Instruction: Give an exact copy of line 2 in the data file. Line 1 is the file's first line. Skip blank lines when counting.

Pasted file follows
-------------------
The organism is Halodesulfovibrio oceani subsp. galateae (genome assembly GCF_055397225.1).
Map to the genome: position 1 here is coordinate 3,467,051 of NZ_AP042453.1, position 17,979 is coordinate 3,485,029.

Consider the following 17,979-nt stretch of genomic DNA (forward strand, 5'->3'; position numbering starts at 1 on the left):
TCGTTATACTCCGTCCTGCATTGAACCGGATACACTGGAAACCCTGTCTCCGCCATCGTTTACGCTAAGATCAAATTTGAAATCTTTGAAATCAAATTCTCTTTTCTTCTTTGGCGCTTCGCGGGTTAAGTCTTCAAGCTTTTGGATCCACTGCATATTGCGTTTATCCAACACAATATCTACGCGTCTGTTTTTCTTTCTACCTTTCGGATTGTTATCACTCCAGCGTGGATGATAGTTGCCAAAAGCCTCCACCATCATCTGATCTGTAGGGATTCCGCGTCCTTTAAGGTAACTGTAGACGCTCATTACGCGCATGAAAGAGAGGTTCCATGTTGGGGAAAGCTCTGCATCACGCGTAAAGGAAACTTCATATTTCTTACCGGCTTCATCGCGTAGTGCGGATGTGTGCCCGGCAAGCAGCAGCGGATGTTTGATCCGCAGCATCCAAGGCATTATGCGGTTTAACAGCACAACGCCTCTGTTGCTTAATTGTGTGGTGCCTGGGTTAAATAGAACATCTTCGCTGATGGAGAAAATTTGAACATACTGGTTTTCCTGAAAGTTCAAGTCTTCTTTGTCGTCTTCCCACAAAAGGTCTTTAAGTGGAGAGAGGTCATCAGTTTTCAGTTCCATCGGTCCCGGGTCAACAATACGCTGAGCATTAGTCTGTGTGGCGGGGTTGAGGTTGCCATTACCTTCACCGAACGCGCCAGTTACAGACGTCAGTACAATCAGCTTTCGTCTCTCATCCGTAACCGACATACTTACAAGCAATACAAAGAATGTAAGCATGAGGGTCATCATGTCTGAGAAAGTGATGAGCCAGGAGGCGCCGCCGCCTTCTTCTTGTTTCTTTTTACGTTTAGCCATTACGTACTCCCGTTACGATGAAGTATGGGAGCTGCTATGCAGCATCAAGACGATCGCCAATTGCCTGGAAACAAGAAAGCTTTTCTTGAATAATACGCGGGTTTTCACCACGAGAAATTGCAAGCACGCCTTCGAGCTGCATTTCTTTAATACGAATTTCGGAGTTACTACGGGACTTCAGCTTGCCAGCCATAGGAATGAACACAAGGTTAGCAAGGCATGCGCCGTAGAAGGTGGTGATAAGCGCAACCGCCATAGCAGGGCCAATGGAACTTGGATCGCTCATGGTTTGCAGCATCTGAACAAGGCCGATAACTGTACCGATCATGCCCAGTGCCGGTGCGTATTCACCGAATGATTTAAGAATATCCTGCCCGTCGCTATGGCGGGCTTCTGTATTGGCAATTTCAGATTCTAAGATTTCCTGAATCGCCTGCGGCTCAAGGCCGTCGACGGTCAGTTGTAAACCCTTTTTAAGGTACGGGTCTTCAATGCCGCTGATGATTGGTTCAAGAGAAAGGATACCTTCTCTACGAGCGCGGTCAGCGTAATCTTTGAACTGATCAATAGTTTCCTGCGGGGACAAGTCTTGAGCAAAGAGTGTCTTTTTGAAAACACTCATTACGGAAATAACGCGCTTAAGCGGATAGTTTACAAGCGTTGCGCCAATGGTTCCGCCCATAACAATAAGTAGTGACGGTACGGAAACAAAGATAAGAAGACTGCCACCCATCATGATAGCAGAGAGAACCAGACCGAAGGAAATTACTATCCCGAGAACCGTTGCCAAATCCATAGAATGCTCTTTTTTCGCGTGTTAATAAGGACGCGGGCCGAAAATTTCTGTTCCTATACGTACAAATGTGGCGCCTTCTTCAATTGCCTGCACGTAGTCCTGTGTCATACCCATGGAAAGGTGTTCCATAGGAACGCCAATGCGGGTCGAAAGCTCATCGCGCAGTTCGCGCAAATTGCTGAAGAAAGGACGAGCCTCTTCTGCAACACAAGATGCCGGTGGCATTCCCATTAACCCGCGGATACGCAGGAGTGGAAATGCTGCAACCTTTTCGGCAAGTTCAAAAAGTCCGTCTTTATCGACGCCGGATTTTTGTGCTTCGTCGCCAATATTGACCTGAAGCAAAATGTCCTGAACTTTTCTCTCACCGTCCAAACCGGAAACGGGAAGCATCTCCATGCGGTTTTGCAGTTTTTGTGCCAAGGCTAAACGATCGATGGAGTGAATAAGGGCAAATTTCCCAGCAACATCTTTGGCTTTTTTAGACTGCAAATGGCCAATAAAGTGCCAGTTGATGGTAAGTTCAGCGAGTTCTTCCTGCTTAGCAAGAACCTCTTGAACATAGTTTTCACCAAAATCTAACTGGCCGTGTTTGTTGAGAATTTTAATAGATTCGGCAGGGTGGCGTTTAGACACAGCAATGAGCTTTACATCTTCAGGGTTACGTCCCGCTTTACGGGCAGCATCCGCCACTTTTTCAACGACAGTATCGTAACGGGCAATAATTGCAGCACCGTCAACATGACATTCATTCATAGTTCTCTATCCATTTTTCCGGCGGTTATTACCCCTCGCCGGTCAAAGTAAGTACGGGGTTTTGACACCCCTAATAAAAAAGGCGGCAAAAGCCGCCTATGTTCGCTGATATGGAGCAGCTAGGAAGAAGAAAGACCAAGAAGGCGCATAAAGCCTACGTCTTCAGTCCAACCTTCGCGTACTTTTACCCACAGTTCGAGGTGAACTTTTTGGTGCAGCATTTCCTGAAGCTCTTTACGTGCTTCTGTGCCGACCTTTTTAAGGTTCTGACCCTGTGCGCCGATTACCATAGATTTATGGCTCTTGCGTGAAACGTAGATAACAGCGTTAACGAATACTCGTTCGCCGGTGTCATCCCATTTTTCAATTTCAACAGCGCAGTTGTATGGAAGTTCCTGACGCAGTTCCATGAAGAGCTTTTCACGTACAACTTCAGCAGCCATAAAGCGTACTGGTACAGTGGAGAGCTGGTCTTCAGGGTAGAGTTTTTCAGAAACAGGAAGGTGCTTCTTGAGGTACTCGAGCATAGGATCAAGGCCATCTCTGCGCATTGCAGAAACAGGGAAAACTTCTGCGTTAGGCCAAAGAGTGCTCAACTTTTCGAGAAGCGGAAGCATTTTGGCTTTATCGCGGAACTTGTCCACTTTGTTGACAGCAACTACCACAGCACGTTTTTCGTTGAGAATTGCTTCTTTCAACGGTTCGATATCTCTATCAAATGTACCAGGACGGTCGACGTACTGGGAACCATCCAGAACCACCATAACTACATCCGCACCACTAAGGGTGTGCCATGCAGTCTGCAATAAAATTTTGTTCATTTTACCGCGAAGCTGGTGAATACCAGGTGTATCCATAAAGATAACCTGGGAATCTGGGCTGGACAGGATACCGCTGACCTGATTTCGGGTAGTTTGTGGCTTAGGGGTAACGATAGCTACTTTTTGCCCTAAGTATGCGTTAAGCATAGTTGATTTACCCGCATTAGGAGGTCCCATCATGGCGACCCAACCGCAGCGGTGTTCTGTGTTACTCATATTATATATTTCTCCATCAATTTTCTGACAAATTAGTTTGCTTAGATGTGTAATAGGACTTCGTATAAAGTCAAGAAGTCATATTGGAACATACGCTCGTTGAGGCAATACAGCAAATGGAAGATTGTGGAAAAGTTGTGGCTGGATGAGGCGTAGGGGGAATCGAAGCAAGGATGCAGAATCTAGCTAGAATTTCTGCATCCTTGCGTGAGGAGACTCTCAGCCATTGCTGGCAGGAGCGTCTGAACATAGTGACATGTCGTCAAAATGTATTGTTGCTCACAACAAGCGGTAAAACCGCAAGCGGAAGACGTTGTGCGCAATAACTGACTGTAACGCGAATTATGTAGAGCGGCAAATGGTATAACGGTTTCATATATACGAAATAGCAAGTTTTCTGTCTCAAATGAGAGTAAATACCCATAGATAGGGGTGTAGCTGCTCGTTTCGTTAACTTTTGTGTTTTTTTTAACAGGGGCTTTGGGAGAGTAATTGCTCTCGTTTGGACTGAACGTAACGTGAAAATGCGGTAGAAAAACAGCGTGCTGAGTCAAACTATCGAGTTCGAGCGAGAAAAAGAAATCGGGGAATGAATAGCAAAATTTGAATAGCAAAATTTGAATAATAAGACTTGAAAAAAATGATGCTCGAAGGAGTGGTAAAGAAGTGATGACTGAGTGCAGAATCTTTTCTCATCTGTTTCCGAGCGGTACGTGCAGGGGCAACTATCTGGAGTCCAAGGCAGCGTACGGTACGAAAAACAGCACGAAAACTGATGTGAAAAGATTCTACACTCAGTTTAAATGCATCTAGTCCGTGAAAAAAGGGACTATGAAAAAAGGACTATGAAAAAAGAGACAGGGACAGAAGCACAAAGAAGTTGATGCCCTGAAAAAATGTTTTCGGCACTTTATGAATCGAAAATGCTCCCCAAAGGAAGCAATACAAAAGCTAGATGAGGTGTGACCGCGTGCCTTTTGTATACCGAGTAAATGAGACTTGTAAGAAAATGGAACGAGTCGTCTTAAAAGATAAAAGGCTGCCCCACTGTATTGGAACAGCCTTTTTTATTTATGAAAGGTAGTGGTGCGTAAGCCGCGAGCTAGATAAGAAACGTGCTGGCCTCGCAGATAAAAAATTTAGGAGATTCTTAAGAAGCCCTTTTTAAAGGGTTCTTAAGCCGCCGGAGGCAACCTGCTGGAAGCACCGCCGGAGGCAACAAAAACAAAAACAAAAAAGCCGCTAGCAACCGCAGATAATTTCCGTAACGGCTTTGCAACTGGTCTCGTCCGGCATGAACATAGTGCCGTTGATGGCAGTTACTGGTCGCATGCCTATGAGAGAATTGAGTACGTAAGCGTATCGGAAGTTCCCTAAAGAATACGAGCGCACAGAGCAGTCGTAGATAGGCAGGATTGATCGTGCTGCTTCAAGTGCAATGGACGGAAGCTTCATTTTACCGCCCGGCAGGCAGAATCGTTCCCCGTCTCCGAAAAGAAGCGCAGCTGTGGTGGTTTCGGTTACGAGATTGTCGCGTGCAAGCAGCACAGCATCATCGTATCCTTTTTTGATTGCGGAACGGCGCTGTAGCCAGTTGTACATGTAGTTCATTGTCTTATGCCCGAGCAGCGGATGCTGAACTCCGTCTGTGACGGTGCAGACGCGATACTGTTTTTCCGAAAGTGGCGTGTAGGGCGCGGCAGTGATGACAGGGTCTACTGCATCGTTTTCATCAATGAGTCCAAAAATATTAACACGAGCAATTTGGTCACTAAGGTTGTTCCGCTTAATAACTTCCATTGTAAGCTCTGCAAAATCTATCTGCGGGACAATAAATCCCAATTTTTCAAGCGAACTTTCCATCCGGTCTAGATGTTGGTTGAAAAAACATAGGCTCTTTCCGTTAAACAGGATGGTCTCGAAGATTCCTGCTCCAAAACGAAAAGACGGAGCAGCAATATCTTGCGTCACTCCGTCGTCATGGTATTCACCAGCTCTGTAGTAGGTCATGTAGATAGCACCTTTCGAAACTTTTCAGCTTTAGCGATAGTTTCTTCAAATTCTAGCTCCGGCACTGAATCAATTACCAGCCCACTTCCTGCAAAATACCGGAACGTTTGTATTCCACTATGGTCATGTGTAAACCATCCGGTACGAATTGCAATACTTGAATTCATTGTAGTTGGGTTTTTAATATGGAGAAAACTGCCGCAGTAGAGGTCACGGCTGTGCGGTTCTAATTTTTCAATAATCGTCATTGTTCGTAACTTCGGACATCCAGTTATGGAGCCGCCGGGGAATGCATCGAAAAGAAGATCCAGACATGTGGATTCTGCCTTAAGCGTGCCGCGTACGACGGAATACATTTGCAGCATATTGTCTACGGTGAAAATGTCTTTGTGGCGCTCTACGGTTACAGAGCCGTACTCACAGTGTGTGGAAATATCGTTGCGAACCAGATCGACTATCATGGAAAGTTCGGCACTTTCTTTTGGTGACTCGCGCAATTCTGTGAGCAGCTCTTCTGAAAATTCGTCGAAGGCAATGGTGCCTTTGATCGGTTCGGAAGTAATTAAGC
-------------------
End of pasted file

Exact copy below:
Map to the genome: position 1 here is coordinate 3,467,051 of NZ_AP042453.1, position 17,979 is coordinate 3,485,029.